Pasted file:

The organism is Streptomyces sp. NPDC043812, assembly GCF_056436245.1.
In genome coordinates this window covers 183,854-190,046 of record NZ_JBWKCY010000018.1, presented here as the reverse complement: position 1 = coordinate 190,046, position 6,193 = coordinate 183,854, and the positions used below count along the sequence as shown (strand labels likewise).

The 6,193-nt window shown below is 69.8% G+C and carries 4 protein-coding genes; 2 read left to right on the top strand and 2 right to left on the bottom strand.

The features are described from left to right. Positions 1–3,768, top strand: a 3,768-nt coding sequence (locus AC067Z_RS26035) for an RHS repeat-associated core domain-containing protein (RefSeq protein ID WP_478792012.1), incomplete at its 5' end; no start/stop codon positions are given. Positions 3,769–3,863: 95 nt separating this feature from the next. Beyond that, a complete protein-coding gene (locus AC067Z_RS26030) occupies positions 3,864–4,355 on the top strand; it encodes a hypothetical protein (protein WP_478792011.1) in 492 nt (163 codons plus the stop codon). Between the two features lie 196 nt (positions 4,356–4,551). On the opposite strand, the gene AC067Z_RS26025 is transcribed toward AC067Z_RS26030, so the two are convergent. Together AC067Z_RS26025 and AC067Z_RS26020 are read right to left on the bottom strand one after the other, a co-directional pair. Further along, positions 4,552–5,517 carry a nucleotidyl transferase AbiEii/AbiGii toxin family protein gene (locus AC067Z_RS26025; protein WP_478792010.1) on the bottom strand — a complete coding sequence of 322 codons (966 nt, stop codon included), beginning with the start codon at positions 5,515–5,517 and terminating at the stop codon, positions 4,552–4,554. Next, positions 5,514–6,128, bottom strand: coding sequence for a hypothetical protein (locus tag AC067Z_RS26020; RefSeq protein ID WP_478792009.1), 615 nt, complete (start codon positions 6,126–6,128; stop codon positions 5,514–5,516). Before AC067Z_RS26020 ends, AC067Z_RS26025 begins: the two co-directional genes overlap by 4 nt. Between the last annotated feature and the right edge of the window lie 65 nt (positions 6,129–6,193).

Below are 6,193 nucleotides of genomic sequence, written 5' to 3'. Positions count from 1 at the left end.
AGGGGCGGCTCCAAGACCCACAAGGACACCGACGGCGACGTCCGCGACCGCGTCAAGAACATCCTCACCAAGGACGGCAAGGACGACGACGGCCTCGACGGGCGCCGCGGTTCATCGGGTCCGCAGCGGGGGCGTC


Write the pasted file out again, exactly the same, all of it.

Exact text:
The organism is Streptomyces sp. NPDC043812, assembly GCF_056436245.1.
In genome coordinates this window covers 183,854-190,046 of record NZ_JBWKCY010000018.1, presented here as the reverse complement: position 1 = coordinate 190,046, position 6,193 = coordinate 183,854, and the positions used below count along the sequence as shown (strand labels likewise).

The 6,193-nt window shown below is 69.8% G+C and carries 4 protein-coding genes; 2 read left to right on the top strand and 2 right to left on the bottom strand.

The features are described from left to right. Positions 1–3,768, top strand: a 3,768-nt coding sequence (locus AC067Z_RS26035) for an RHS repeat-associated core domain-containing protein (RefSeq protein ID WP_478792012.1), incomplete at its 5' end; no start/stop codon positions are given. Positions 3,769–3,863: 95 nt separating this feature from the next. Beyond that, a complete protein-coding gene (locus AC067Z_RS26030) occupies positions 3,864–4,355 on the top strand; it encodes a hypothetical protein (protein WP_478792011.1) in 492 nt (163 codons plus the stop codon). Between the two features lie 196 nt (positions 4,356–4,551). On the opposite strand, the gene AC067Z_RS26025 is transcribed toward AC067Z_RS26030, so the two are convergent. Together AC067Z_RS26025 and AC067Z_RS26020 are read right to left on the bottom strand one after the other, a co-directional pair. Further along, positions 4,552–5,517 carry a nucleotidyl transferase AbiEii/AbiGii toxin family protein gene (locus AC067Z_RS26025; protein WP_478792010.1) on the bottom strand — a complete coding sequence of 322 codons (966 nt, stop codon included), beginning with the start codon at positions 5,515–5,517 and terminating at the stop codon, positions 4,552–4,554. Next, positions 5,514–6,128, bottom strand: coding sequence for a hypothetical protein (locus tag AC067Z_RS26020; RefSeq protein ID WP_478792009.1), 615 nt, complete (start codon positions 6,126–6,128; stop codon positions 5,514–5,516). Before AC067Z_RS26020 ends, AC067Z_RS26025 begins: the two co-directional genes overlap by 4 nt. Between the last annotated feature and the right edge of the window lie 65 nt (positions 6,129–6,193).

Below are 6,193 nucleotides of genomic sequence, written 5' to 3'. Positions count from 1 at the left end.
AGGGGCGGCTCCAAGACCCACAAGGACACCGACGGCGACGTCCGCGACCGCGTCAAGAACATCCTCACCAAGGACGGCAAGGACGACGACGGCCTCGACGGGCGCCGCGGTTCATCGGGTCCGCAGCGGGGGCGTC